By BEN DUDLEYThe Wilson Post
While the Mt. Juliet has enjoyed its new high school, the city has had some trouble with the construction of Curd Road, which leads to the school.
The road was very curvy and it is being straightened out to make it easier for school buses to maneuver.
Wilson County Commissioners Bill Patton and Gilbert Graves, Districts 10 and 16, respectively, are sponsoring a resolution to issue capital outlay notes that do not exceed $675,000 in which $650,000 would go toward this project and the rest would pay for the legal costs of issuing the bonds. The full commission will consider the measure at Monday night’s regular meeting set for 7 at the Wilson County Courthouse, Lebanon.
“The City of Mt. Juliet has taken this project on, but they are having a little trouble,” said Ron Gilbert, County Finance director. “Part of the road is actually in Wilson County, so we will be paying for that part.”
If this resolution does not pass, another resolution is set to be voted on that deals with the sale of the old Mt. Juliet Elementary School property for the sum of $3.4 million.
This resolution would have the issue of paying for the county’s portion of the Curd Road construction be brought back before the Budget Committee in 120 days and consider using some of the funds from the sale of that property.
Also on the agenda is a resolution by District 2 Commissioner Chris Sorey to change the Special Act of 1961, Chapter 194, as amended by Private Acts of 1973, Chapter 149, “which states that the Chairman of the Road Commission is to be paid a sum each month equal to three times the per diem paid to a member of the Quarterly County Court of Wilson County for his services.” At the time of the Special Act of 1961, the county commission was known as the Quarterly County Court.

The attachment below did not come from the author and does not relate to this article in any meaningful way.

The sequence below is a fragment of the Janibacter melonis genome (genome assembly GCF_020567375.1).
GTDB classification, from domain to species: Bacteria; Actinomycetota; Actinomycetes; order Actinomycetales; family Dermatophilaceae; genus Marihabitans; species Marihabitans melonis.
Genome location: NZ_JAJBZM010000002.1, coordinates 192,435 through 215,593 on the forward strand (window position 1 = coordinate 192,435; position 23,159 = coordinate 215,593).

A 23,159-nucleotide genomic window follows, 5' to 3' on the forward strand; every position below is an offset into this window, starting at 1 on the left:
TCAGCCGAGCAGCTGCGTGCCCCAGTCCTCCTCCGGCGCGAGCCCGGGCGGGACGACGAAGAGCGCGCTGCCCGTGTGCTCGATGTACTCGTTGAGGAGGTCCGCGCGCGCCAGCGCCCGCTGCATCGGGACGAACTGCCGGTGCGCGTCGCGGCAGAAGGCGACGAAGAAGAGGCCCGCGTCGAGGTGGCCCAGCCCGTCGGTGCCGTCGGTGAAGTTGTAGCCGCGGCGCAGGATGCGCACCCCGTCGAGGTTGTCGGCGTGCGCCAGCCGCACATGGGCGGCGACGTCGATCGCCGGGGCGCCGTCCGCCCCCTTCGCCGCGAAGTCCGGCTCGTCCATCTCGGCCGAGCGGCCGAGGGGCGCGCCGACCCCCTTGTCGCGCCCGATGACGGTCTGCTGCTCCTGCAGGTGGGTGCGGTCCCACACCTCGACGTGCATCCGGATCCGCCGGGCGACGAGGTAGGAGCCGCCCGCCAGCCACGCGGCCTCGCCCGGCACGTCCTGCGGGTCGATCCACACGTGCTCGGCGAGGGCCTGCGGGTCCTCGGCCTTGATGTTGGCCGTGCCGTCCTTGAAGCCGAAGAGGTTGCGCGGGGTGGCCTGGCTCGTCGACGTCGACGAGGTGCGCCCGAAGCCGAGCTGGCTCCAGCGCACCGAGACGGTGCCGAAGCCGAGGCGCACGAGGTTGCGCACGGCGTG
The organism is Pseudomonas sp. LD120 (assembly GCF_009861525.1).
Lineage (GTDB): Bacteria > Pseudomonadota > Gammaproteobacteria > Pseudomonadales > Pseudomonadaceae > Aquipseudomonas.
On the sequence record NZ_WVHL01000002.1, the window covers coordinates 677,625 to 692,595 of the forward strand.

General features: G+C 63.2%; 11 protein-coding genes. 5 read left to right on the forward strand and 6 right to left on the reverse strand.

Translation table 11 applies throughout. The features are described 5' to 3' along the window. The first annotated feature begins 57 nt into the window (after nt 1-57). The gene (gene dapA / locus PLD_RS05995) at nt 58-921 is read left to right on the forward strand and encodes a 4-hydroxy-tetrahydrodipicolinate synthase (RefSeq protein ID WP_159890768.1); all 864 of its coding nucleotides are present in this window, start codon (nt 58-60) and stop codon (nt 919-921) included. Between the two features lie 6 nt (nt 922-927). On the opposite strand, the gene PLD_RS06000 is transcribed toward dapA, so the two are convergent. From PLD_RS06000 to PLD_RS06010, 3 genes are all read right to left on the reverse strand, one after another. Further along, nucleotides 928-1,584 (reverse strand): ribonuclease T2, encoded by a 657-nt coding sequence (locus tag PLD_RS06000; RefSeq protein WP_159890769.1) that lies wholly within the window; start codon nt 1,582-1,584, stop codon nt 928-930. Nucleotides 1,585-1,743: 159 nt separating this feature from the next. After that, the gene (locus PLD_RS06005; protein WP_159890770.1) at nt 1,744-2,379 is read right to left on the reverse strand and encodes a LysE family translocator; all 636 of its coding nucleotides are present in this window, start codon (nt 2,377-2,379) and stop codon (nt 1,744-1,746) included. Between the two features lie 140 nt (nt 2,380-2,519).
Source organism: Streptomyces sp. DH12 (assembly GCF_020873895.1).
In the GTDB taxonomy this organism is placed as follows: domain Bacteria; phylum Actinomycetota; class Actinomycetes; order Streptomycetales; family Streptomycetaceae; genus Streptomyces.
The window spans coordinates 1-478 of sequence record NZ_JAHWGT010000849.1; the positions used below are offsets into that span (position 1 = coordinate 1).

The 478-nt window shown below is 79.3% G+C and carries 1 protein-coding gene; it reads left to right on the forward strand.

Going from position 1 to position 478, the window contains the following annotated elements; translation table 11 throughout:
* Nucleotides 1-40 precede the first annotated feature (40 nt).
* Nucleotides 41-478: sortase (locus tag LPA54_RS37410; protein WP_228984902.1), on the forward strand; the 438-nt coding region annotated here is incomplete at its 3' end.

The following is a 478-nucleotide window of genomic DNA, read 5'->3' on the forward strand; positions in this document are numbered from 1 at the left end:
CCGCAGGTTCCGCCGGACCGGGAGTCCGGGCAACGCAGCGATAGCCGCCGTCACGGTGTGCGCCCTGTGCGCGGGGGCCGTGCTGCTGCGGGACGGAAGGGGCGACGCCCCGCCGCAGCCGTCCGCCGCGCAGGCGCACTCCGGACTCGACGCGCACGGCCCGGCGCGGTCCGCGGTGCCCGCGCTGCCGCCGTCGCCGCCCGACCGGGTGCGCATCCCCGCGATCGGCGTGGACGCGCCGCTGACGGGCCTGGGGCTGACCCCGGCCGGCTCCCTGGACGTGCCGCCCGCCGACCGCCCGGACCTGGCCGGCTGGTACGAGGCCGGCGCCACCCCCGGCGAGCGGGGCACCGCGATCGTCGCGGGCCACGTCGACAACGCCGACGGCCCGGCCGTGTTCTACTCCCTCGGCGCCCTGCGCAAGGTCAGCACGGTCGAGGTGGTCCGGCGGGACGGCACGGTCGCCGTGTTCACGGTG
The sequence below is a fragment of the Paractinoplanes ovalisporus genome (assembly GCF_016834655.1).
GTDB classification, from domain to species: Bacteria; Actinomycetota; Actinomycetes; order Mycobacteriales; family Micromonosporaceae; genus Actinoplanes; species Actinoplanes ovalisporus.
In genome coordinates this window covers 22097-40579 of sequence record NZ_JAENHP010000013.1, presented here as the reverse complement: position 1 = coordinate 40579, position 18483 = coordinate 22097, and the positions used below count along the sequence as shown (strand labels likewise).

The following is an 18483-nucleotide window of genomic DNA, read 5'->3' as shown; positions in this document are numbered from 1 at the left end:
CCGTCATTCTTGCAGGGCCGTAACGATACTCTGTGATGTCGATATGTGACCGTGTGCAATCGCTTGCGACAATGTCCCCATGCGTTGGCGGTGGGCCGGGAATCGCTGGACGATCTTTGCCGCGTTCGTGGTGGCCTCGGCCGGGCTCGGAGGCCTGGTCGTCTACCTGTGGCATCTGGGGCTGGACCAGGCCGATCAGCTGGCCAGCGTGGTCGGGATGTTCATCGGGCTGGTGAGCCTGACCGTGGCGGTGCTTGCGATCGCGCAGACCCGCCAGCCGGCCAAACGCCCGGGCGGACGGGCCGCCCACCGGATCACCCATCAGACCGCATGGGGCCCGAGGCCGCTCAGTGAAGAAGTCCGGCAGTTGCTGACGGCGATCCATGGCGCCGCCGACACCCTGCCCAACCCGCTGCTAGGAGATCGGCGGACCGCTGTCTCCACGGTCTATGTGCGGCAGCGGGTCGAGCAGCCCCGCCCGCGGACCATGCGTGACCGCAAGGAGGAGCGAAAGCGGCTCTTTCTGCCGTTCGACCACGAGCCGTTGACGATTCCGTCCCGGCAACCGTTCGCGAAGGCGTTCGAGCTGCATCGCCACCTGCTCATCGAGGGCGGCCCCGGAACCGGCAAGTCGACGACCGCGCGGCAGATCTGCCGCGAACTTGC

The resolution would take the salary from the Chairman of the Road Commission, which is $1,200 a month, and put it back into the Road Commission’s budget because, “this is a significant cost that is no longer necessary due to State mandated salary schedules for County officials,” the resolution said.
Though Sorey has discussed lowering, or in some cases removing, salaries for some county officials in order to raise money for a new Lebanon High School, this would not affect that at all since the salary would go toward the Road Commission’s budget instead of the General Fund.
If the resolution passes, a copy of it would be sent to Wilson County’s legislative delegation along with a request that they introduce it in the Tennessee General Assembly at the earliest possible date. Once it passes, the state legislature, the measure returns for another vote by commission. If that passes, the measure would take effect on Sept. 1, 2010.
Two budget-related resolutions are also on the agenda. The first deals with using funds from the Hotel/Motel tax to go toward paying a certified public accounting firm to do an audit.
The CPA firm of Allen, McGee & Associates has been commissioned to conduct a hotel-motel occupancy tax audit. To help pay the firm for the audit, $30,000 from the Hotel/Motel Tax revenue will be used, Gilbert said, though it may not be enough because they do not know exactly how much the county will be charged.
The second budget-related resolution deals with appropriating money for an engineering study for the ARRA Energy Grant.
The Federal American Recovery and Reinvestment Act of 2009 is a comprehensive bill to create jobs, restore economic vitality, and strengthen America's middle class through measures that modernize the nation's infrastructure, enhance America's energy independence, expand educational opportunities, preserve and improve affordable health care, provide tax relief, and protect those in greatest need.
Gilbert said, “$33,000 will be used by our engineers to do a study to see if we can apply for this $433,000 grant.”
Staff Writer Ben Dudley may be contacted at firstname.lastname@example.org.